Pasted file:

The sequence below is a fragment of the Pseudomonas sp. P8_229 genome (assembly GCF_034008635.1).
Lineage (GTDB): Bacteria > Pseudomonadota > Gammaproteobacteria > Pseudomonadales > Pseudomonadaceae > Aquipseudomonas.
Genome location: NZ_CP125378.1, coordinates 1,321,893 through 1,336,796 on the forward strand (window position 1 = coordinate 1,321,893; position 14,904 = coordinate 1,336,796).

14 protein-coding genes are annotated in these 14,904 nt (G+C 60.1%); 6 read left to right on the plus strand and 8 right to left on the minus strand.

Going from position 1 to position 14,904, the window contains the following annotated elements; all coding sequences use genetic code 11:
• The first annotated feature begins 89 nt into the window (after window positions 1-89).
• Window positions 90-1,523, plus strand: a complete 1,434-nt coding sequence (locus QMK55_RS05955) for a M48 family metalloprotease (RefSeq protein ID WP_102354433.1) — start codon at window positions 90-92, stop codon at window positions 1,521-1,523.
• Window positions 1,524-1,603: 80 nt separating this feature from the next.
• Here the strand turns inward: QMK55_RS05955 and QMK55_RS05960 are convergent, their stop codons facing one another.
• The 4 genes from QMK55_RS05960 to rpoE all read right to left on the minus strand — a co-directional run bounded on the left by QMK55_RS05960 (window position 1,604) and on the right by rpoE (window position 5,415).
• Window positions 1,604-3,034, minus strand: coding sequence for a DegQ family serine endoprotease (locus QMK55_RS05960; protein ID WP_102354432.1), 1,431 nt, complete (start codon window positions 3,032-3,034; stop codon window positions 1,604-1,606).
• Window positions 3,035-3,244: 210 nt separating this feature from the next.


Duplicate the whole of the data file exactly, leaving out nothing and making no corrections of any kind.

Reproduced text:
The sequence below is a fragment of the Pseudomonas sp. P8_229 genome (assembly GCF_034008635.1).
Lineage (GTDB): Bacteria > Pseudomonadota > Gammaproteobacteria > Pseudomonadales > Pseudomonadaceae > Aquipseudomonas.
Genome location: NZ_CP125378.1, coordinates 1,321,893 through 1,336,796 on the forward strand (window position 1 = coordinate 1,321,893; position 14,904 = coordinate 1,336,796).

14 protein-coding genes are annotated in these 14,904 nt (G+C 60.1%); 6 read left to right on the plus strand and 8 right to left on the minus strand.

Going from position 1 to position 14,904, the window contains the following annotated elements; all coding sequences use genetic code 11:
• The first annotated feature begins 89 nt into the window (after window positions 1-89).
• Window positions 90-1,523, plus strand: a complete 1,434-nt coding sequence (locus QMK55_RS05955) for a M48 family metalloprotease (RefSeq protein ID WP_102354433.1) — start codon at window positions 90-92, stop codon at window positions 1,521-1,523.
• Window positions 1,524-1,603: 80 nt separating this feature from the next.
• Here the strand turns inward: QMK55_RS05955 and QMK55_RS05960 are convergent, their stop codons facing one another.
• The 4 genes from QMK55_RS05960 to rpoE all read right to left on the minus strand — a co-directional run bounded on the left by QMK55_RS05960 (window position 1,604) and on the right by rpoE (window position 5,415).
• Window positions 1,604-3,034, minus strand: coding sequence for a DegQ family serine endoprotease (locus QMK55_RS05960; protein ID WP_102354432.1), 1,431 nt, complete (start codon window positions 3,032-3,034; stop codon window positions 1,604-1,606).
• Window positions 3,035-3,244: 210 nt separating this feature from the next.